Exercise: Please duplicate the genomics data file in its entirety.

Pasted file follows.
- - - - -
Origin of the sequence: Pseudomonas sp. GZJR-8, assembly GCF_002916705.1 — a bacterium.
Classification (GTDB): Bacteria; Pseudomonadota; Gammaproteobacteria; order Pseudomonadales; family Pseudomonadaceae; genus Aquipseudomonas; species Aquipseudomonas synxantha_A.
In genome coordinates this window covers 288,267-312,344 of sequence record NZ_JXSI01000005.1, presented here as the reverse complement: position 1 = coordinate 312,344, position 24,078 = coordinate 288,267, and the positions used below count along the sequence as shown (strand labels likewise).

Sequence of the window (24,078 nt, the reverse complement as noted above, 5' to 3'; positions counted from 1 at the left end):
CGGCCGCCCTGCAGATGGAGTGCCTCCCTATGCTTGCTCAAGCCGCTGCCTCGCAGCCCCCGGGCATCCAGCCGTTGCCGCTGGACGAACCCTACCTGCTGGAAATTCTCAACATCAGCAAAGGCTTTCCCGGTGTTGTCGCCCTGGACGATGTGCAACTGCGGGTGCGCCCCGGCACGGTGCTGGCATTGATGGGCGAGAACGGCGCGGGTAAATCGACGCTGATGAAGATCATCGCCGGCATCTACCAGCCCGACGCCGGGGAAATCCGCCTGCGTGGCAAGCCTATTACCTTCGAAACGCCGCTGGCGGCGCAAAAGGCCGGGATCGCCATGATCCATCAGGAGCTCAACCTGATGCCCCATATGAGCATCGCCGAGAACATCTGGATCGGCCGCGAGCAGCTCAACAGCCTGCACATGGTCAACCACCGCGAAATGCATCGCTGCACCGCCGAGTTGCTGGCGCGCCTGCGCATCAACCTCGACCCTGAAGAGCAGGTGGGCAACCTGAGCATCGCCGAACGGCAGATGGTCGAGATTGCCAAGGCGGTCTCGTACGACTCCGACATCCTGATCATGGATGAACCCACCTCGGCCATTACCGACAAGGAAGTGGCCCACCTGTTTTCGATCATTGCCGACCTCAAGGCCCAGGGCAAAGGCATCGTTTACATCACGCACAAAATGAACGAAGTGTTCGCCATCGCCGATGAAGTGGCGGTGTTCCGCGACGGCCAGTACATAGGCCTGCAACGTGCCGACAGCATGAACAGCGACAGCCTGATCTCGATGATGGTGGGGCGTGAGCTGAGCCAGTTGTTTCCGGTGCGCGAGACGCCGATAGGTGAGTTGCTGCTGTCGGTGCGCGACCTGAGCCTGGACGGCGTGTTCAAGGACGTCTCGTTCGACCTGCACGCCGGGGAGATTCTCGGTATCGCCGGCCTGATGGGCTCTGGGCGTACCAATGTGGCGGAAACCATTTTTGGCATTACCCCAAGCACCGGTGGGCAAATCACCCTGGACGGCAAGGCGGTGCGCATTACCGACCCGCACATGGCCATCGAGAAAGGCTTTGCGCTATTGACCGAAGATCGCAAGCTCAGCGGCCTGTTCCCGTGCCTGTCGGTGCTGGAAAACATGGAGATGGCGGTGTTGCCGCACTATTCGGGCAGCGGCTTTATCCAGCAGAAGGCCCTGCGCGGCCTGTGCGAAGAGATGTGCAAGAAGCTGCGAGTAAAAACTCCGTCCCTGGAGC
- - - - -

Origin of the sequence: Pseudomonas sp. GZJR-8, assembly GCF_002916705.1 — a bacterium.
Classification (GTDB): Bacteria; Pseudomonadota; Gammaproteobacteria; order Pseudomonadales; family Pseudomonadaceae; genus Aquipseudomonas; species Aquipseudomonas synxantha_A.
In genome coordinates this window covers 288,267-312,344 of sequence record NZ_JXSI01000005.1, presented here as the reverse complement: position 1 = coordinate 312,344, position 24,078 = coordinate 288,267, and the positions used below count along the sequence as shown (strand labels likewise).

Sequence of the window (24,078 nt, the reverse complement as noted above, 5' to 3'; positions counted from 1 at the left end):
CGGCCGCCCTGCAGATGGAGTGCCTCCCTATGCTTGCTCAAGCCGCTGCCTCGCAGCCCCCGGGCATCCAGCCGTTGCCGCTGGACGAACCCTACCTGCTGGAAATTCTCAACATCAGCAAAGGCTTTCCCGGTGTTGTCGCCCTGGACGATGTGCAACTGCGGGTGCGCCCCGGCACGGTGCTGGCATTGATGGGCGAGAACGGCGCGGGTAAATCGACGCTGATGAAGATCATCGCCGGCATCTACCAGCCCGACGCCGGGGAAATCCGCCTGCGTGGCAAGCCTATTACCTTCGAAACGCCGCTGGCGGCGCAAAAGGCCGGGATCGCCATGATCCATCAGGAGCTCAACCTGATGCCCCATATGAGCATCGCCGAGAACATCTGGATCGGCCGCGAGCAGCTCAACAGCCTGCACATGGTCAACCACCGCGAAATGCATCGCTGCACCGCCGAGTTGCTGGCGCGCCTGCGCATCAACCTCGACCCTGAAGAGCAGGTGGGCAACCTGAGCATCGCCGAACGGCAGATGGTCGAGATTGCCAAGGCGGTCTCGTACGACTCCGACATCCTGATCATGGATGAACCCACCTCGGCCATTACCGACAAGGAAGTGGCCCACCTGTTTTCGATCATTGCCGACCTCAAGGCCCAGGGCAAAGGCATCGTTTACATCACGCACAAAATGAACGAAGTGTTCGCCATCGCCGATGAAGTGGCGGTGTTCCGCGACGGCCAGTACATAGGCCTGCAACGTGCCGACAGCATGAACAGCGACAGCCTGATCTCGATGATGGTGGGGCGTGAGCTGAGCCAGTTGTTTCCGGTGCGCGAGACGCCGATAGGTGAGTTGCTGCTGTCGGTGCGCGACCTGAGCCTGGACGGCGTGTTCAAGGACGTCTCGTTCGACCTGCACGCCGGGGAGATTCTCGGTATCGCCGGCCTGATGGGCTCTGGGCGTACCAATGTGGCGGAAACCATTTTTGGCATTACCCCAAGCACCGGTGGGCAAATCACCCTGGACGGCAAGGCGGTGCGCATTACCGACCCGCACATGGCCATCGAGAAAGGCTTTGCGCTATTGACCGAAGATCGCAAGCTCAGCGGCCTGTTCCCGTGCCTGTCGGTGCTGGAAAACATGGAGATGGCGGTGTTGCCGCACTATTCGGGCAGCGGCTTTATCCAGCAGAAGGCCCTGCGCGGCCTGTGCGAAGAGATGTGCAAGAAGCTGCGAGTAAAAACTCCGTCCCTGGAGC